It is absolutely mind-blowing to me how many events contributed to the rise in inequality. Reading Noah’s book The Great Divergence and his chapters about the possible factors that have led to the “Great Divergence” has shocked me. After finishing the chapter, “The Fall of Detroit”, I realize that what is being analyzed is much larger than I originally conceived. And, to be honest, the fragility of our economic system will continue to be unfathomable to me.
I do not understand how this class continues to surprise me. I am learning about a topic that I previously had minimal interest in; now I devour the information!
This is a jumble of thoughts……. my apologies if they do not flow or make sense.
Ah, yet another Noah chapter. They are great, I must say! Anywho, this chapter discusses an even more pressing “Great Divergence”: the rise of the top 10%. His evidence shows that as the quintiles become narrower, the rate at which the incomes increase is dramatic, and that amount of the nation’s income grows. (That sentence made absolutely ZERO sense. My apologies.) So basically, as Noah states, “the richer you are, the faster you expand your slice of your country’s income” (Noah 147).
This chapter is outlining the gradual takeover the top 10% has had over the nation’s income; the richest people are becoming richer and I’m not sure how we are going to stop it!
Noah also defines who has gotten richer: chief executives. Is this surprising? Not really.
At the end of the chapter, he mentions that he has assumed up to this point that income inequality is undesirable in a democratic society, but that in Chapter 10 he intends to discuss why it is not something to fret about. I am curious what he has to say!
I read Chapter 5 In Noah’s wonderful book, The Great Divergence, and it intrigued me. Before I get into the subject matter, let me just appreciate the clarity and conciseness of the book. His book is very clear and concise! I’m joking, ha ha. But seriously, I appreciate his simple terms and clear ideas; he knows how to “dumb down” the subject enough where he clearly gets his point across and avoids making me feel like an English major that shouldn’t be taking an economics class.
Now, back to the subject at hand. . . the downfall of the middle class!
The middle class is slowly disappearing as the middle-class-income jobs are disappearing. Thanks to improvements in technology, humans are being replaced by computers/computers that can do their jobs for a cheaper price. Sadly, this is contributing to the growing gap between the rich and the poor/the rise in inequality in the US. Yay!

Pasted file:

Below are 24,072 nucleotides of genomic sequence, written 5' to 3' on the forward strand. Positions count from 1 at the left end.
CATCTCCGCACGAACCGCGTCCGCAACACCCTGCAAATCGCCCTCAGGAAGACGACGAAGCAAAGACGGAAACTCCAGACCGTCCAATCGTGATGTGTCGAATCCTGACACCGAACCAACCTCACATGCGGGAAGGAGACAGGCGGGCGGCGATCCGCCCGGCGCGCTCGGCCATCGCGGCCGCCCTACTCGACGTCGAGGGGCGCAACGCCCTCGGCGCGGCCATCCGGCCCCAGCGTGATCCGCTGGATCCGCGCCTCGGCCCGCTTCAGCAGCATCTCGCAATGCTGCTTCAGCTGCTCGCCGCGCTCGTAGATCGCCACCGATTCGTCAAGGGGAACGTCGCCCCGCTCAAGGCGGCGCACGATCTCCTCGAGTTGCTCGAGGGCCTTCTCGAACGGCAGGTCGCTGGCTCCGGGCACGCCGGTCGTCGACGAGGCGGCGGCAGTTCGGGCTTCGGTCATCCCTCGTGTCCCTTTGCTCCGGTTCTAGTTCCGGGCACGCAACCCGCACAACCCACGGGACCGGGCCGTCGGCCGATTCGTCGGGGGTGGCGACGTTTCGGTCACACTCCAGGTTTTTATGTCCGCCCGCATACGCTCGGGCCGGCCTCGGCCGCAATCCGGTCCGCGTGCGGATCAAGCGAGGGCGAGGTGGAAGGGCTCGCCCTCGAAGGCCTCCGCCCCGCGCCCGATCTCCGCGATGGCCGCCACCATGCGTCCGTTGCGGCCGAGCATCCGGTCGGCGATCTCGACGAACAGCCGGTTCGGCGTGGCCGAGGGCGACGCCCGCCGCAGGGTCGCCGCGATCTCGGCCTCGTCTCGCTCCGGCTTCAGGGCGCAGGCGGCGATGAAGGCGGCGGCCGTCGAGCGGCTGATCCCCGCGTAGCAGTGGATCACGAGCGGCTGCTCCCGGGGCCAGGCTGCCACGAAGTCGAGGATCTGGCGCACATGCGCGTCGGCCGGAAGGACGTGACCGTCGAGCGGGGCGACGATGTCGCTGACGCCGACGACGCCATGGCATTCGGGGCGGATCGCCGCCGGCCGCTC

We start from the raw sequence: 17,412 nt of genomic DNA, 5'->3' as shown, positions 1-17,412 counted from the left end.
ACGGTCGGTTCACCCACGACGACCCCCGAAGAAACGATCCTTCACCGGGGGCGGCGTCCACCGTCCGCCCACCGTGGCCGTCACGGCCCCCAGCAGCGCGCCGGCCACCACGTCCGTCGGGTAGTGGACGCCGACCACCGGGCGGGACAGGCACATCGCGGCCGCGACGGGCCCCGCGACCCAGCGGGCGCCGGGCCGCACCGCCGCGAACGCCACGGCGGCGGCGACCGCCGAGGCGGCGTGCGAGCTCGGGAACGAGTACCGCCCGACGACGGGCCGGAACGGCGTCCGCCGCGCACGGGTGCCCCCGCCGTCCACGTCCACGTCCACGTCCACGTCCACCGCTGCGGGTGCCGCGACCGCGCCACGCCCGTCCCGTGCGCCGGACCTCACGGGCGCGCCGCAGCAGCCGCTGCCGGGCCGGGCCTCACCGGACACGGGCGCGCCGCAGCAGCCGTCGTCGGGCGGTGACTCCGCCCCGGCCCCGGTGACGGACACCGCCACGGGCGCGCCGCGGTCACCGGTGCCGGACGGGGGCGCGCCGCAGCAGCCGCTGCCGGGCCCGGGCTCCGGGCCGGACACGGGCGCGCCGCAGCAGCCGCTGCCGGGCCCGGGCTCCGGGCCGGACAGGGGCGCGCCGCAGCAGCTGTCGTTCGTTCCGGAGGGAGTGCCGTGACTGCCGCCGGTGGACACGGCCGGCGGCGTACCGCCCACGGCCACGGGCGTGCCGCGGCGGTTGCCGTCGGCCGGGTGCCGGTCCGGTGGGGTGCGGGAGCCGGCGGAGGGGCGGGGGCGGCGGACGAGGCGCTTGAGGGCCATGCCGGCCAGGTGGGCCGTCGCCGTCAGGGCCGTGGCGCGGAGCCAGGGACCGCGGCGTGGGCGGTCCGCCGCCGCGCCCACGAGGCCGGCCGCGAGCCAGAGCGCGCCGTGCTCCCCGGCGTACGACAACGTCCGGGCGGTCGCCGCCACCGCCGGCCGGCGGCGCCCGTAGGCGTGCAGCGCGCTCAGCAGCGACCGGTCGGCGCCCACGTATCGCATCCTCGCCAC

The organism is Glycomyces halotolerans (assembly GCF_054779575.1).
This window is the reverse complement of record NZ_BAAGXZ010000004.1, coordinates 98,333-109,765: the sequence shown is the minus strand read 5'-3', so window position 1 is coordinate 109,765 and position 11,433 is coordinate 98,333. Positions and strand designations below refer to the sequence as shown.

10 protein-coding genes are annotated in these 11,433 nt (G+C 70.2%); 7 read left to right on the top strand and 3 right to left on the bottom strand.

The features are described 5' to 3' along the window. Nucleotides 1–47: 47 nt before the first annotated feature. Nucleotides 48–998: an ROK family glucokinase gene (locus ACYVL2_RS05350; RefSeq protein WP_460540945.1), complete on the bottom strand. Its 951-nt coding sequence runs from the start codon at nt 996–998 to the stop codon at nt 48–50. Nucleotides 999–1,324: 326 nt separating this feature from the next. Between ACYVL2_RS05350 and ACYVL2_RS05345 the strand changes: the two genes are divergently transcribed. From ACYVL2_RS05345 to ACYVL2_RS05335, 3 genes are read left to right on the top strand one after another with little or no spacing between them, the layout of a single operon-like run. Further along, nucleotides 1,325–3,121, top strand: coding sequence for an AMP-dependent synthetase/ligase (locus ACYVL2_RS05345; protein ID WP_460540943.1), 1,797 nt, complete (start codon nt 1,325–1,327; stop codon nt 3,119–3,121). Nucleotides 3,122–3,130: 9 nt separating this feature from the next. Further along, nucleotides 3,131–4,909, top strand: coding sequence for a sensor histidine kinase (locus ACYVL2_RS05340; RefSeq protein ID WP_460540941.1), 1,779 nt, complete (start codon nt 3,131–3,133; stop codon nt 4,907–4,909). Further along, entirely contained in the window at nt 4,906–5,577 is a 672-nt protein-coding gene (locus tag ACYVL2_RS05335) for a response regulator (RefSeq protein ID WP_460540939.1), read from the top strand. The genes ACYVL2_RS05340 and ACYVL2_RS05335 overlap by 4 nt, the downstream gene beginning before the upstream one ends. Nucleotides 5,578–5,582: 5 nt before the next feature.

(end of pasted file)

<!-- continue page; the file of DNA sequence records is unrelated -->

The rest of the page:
Noah’s clear arguments and evidence makes this subject incredibly easy and surprisingly enjoyable to learn about!
Ah, what a question. Is there an answer? I have read lots of articles lately by people that think they know the answer to such a loaded question. Here is my own (less informed) response!
In my opinion . . . dun dun dun . . . I think that the minimum wage should be somewhere around $10.00, just like Obama proposes. I say this for a number of reasons.
1. It would greatly improve the quality of life of the families whose source of income is at the minimum wage.
2. A raise in the minimum wage would not induce that drastic of a change in the economy.
3. Eliminating it would make our incomes completely dependent on the market and our employers. Now, I don’t know about you, but that makes me feel pretty uneasy!
4. Providing a baseline income for workers is important for the welfare of low class families.
So there’s that . . . not quite sure if that is economically correct, but that is where I stand on the issue!
In my second paper for this course, I argued in favor of the importance of equality, or the equality of opportunity, rather than the absolute standard of living. I still stand by that opinion for moral reasons. It is our duty to care for and help the lower classes attain more equal standing in this economy.
I realize that when arguing for this side, I highlight the benefits of equality for the lower class but completely ignore the consequences for the wealthy; I also concede that simply by raising the standard of living, we could eliminate the negative effects of taking resources away from the wealthy and improve the standard of living for everyone. My only issue with that idea is that there would still be a significant amount of inequality amongst the classes, which is such a prevalent issue in today’s economy that I want to see it taken care of. Now, choosing equality may not necessarily solve this issue, but I would feel better knowing that the lower classes would benefit in some way.